So really are three uniques. So kind of following the the traditional business model of determining three uniques. First and foremost, it is well, I wouldn’t say foremost, but I’ll do two in kind of a the way I engineer the way I’ve designed it, it’s to get this experience. So one of the models we say is, it’s not ice cream, or excuse me, it’s more than ice cream, it’s an experience like like you say. And in order for us to get that overall experience, it’s a degree of individual components that come together to equate to that synergy. So if one of those components is is off, you’re probably not going to receive the overall experience. And so first for us what that is, is environment. So I was able to leverage that, that that desire of architecture, into the Rolling Monkey models. So that’s a part of the story as well that I didn’t touch on is I have a passion for design. So with architecture and interior design, and working with great people to make that happen, but thinking through kind of like the Disney model, so Disneyland Disney World, what that student is bringing you into a state of the present. And so what we’re doing is bringing people into the present, you know, kind of not hopefully pulling people out of out of that future state, you know, thinking about the peak of Everest that they have to climb, all with all of the future tasks that they have to get to. And then also those in the past you may be worried thinking about well, just worrisome things that are that are weighing on them. But hopefully we can give them an environment. So when they cross that threshold, they step into that land step into that world, that they’re brought into the present. And then from there, it comes down to genuine connection. It’s so it’s the people side of things. It’s the genuine welcome not just a scripted piece that you hear in certain organizations, but but genuine people who understand that that purpose and again, that’s we’re attracting people who love to do that. So that’s what allows us to be able to do that. And then from there that that engagement we’re meeting that unrecognized need of a really loving someone really, really serving some really wanting to hear about their day wanting wanting to inspire them and maybe look at the diamond in the rough whenever they can date they’re tough day but they’ve had so we’ve got different ways in different aims of of what we’re looking to do. But basically our measure within this department is just elevation just people are interested See, if they come in low, let’s build them up. If they’re if they’re already up, let’s take them up even more. So that’s that’s what we’re doing there. So genuine connection coupled with that show that inspires, you know, that kind of rolling ice cream up, you know, if they’re wearing a certain t shirt, doing something an ice cream related to that individuality aspect. And then the third aspect is the super premium ice cream that I talked about, is delivering the product that they they’re consciously aware for, is like, give me that transactional piece. But it’s the environment, it’s the people. And it’s the product that equate to that experience.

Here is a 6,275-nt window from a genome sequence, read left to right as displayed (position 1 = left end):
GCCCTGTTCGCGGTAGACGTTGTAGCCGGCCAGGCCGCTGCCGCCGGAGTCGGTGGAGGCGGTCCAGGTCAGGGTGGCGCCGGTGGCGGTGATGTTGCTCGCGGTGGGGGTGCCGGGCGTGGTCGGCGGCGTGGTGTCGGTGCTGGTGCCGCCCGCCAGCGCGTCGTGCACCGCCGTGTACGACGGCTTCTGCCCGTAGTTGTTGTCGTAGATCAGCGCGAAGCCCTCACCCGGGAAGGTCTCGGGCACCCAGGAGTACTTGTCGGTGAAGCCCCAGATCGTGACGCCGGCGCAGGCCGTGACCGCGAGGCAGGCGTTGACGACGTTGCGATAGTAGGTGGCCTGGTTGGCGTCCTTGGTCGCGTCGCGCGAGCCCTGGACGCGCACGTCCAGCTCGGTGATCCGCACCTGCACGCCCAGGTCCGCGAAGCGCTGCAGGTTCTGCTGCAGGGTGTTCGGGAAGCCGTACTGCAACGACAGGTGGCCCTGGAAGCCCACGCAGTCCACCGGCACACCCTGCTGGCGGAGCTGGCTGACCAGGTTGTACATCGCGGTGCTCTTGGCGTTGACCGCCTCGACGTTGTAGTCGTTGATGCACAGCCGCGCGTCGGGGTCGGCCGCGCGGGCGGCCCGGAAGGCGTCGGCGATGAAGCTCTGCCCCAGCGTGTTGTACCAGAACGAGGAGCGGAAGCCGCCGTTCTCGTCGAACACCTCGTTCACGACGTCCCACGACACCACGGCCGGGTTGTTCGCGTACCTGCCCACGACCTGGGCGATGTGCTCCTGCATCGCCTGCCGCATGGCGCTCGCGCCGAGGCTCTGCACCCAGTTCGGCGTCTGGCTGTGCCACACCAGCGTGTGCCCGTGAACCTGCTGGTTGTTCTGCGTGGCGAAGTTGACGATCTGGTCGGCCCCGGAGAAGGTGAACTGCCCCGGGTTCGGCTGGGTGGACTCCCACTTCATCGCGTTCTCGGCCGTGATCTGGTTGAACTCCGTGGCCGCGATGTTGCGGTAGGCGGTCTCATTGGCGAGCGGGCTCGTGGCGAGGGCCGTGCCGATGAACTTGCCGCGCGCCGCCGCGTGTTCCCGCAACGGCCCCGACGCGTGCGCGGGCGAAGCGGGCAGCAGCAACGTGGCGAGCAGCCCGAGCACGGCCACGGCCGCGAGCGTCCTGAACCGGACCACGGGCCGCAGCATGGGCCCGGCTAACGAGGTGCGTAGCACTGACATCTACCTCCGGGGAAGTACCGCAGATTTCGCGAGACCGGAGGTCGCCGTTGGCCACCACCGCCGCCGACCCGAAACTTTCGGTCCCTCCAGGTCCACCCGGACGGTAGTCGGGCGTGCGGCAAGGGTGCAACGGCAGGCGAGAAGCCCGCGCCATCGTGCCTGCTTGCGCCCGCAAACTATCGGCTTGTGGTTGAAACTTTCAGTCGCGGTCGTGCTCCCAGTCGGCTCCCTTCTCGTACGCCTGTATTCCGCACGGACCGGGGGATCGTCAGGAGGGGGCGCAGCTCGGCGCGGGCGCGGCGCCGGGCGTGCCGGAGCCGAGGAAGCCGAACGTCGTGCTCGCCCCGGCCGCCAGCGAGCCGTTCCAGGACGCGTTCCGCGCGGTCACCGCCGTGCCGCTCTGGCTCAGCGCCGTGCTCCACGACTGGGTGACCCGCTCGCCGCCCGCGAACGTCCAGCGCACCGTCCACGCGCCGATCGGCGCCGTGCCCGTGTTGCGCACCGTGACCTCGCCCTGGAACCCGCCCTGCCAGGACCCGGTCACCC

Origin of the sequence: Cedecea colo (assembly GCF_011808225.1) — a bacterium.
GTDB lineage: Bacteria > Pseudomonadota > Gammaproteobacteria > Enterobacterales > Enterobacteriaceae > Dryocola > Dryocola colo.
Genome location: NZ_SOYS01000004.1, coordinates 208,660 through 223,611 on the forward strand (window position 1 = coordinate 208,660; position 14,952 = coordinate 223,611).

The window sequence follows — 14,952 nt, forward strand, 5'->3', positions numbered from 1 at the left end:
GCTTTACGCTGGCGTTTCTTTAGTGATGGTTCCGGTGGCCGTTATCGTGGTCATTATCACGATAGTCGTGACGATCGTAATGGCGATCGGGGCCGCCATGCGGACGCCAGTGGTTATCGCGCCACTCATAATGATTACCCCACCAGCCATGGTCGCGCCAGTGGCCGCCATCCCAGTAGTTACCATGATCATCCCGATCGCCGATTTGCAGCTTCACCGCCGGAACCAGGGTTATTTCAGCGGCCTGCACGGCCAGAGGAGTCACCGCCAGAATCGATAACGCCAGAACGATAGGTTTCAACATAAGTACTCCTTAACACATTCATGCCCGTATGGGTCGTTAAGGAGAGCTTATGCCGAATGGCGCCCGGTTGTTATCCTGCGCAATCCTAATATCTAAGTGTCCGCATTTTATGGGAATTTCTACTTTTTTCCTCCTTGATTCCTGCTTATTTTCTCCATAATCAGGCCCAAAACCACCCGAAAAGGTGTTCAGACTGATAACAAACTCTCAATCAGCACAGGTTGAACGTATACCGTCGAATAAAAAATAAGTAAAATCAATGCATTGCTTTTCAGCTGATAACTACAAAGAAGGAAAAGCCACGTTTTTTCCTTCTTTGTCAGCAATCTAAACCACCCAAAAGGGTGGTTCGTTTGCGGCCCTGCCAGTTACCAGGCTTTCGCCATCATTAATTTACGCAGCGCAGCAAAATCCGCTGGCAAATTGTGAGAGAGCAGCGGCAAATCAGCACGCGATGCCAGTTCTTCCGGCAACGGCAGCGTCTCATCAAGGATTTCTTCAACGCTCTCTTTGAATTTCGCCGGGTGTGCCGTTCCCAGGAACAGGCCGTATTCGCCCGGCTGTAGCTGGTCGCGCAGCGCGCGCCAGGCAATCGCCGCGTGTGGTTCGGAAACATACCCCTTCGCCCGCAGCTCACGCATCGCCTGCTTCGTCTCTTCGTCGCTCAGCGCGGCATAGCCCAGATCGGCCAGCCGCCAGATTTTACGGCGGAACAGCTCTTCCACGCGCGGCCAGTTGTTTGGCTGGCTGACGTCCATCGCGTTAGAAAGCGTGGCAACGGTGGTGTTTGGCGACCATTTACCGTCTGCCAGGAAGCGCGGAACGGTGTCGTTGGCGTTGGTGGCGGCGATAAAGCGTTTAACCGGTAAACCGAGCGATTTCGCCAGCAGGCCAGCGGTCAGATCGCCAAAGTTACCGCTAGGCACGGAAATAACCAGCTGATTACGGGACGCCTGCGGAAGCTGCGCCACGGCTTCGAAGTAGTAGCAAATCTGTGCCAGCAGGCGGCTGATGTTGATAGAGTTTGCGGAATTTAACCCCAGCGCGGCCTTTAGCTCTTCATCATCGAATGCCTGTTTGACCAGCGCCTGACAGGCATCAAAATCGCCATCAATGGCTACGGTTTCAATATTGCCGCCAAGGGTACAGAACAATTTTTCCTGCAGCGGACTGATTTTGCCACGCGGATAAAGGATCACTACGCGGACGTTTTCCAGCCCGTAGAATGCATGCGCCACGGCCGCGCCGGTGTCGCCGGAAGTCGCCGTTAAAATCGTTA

Chad Franzen 30:36
How would you characterize the physical environment within Rolling Monkey?
Garrett Clark 30:44